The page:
This City in Norway Is Nicknamed the 'Heart of the Fjords’ and Is Surrounded by 7 Mountains

Here's what you need to know about visiting Bergen, Norway.

Colorful houses and boats at the wharf in Bergen, Norway

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Most towns have one or two main attractions — a beautiful mountain setting, interesting architecture, or a UNESCO World Heritage Site. And then there are places like Bergen, Norway, which seem to have more than their fair share of natural beauty and charm.

The town is situated on the southwestern coast of Norway between two of the country’s biggest fjords, the Hardangerfjord and the Sognefjord. It’s surrounded by seven mountains, two of which are accessible by cable car, and entire neighborhoods cling to the steep hillsides. Down near the water is Bryggen, a picturesque wharf lined with colorful wooden buildings that you’ve likely seen on Instagram. The UNESCO World Heritage Site is not far from where the scenic Bergen Railway sets out from the city.

Meanwhile, foodies can check out the lively fish market, which has been serving up fresh-caught seafood since 1276 and remains one of Norway’s most-visited outdoor markets.

In short, there’s a lot to do. To help guide your travels to Bergen, we’ve outlined some of the best things to do, as well as offered our recommendations on where to stay, what to eat, and when to visit. 

A view into land of the wooden coloured houses in Bergen from the water

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Best Things to Do in Bergen, Norway

If you’ve made the journey to Bergen, chances are you’re here to see the fjords. The city lives up to its nickname “the heart of the fjords” by acting as a basecamp for some of the country’s most iconic fjord excursions. The legendary Norway in a Nutshell tour is a full-day, 11-hour tour that includes a fjord cruise, a journey on the famous Flåm and Bergen Railways, and a visit to the Kjosfossen waterfall. There are also several fjord-specific tours based out of Bergen.

If you’re not the tour type, make sure to plan a trip on the Bergen Railway, the highest-altitude railway in Northern Europe, and the Flåm Railway, which is one of the steepest normal gauge railways in the world. Both journeys offer panoramic views of Norway’s wild mountain ranges. 

Beautiful scenery of Geirangerfjord in Bergen, Norway

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If you enjoy hiking, you can conquer one (or two) of the seven surrounding summits quite easily. The most accessible summit, Mount Fløyen, is just around an hour's hike from town, while the highest of the seven mountains, Mount Ulriken, takes a similar amount of time, but is noticeably steeper. The most popular route for hiking Ulriken is to walk the 1,333 Sherpa Steps to the top. Both peaks can also be reached by cable car — so you can hike up and ride down.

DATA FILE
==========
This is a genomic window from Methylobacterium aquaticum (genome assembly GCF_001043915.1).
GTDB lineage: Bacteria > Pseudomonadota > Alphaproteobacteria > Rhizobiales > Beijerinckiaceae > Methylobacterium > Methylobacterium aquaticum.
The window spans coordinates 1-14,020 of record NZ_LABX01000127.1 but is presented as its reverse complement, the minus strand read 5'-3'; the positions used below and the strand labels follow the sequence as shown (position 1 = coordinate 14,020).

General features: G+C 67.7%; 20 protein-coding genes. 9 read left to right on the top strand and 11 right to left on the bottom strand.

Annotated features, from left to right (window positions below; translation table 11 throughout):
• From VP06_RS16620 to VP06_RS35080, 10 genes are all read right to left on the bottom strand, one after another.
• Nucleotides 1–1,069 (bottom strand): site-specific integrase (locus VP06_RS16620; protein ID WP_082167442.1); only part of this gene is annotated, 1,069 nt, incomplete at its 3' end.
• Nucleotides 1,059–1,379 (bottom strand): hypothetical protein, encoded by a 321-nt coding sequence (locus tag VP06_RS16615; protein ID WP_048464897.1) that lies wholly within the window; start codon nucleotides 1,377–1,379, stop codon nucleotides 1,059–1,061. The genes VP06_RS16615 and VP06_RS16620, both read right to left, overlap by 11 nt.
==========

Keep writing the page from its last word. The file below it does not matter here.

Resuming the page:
To get a sense of Bergen’s history, swing by the Old Bergen Museum, a reconstructed town of around 50 historic houses. The open-air museum shows what Bergen, which was Europe’s biggest wooden city in the 1800s, looked like in the past.

A view into land of the wooden coloured houses in Bergen from the water

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What to Eat and Drink

Bergen is a UNESCO City of Gastronomy, so most people arrive with sky-high expectations and leave with happy bellies full of fish. With seafood at the core of Bergen cuisine, you’ll find menus packed with dishes like fish soup, fish cakes, and persetorsk, a dish made of cod cured with sugar and salt that’s native to the city of Bergen.

For a good array of seafood restaurants, swing by the historic fish market near Bryggen. In addition to stands of fresh-caught seafood and local fruits and veggies, you’ll find some of the city’s best restaurants, including Fjellskål Seafood Restaurant, which has been recognized for its outstanding seafood.

If you’re interested in a totally unique dining experience, check out Cornelius Sjømatrestaurant, a raw seafood restaurant perched on its own island off the coast of Bergen. To get there, you have to hop aboard a boat at the historic Bryggen Wharf for a 25-minute, view-filled journey.

Scenic mountaintop aerial view of the beautiful city of Bergen, Norway.

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Where to Stay in Bergen, Norway

Not far from the historic Bryggen Wharf is Opus XVI, a modern boutique hotel with just 65 uniquely designed and decorated rooms. There’s an on-site French-inspired brasserie and daily afternoon tea.

Nearby is the Bergen Børs Hotel, a larger, 127-room property with modern Scandinavian touches. Their suites are over the top, especially the harbor-view suite with big windows overlooking the water and a spacious living room area. 

When to Visit Bergen, Norway

Thanks to warm waters from the Gulf Stream, the fjords surrounding Bergen are open year-round. That said, most people tend to visit Bergen in the summer, between May and September, when the days are long and the weather warms. In general, May and July are thought to be the best months to visit, with the former showcasing cherry blossom blooms and the latter boasting warm weather. 

No matter when you visit, you’ll want to pack a raincoat — Bergen gets around 200 days of rain a year. 

Small island in Hardangerfjorden nr Bergen, Western Fjords, Norway

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How to Get There

As quaint as it is, Bergen is Norway’s second-largest city, so getting there is easier than you’d think. Most travelers fly into Bergen Airport (BGO), an airport that’s just large enough to have a decent selection of direct flights. Other travelers fly into Oslo or Flåm and take the train.

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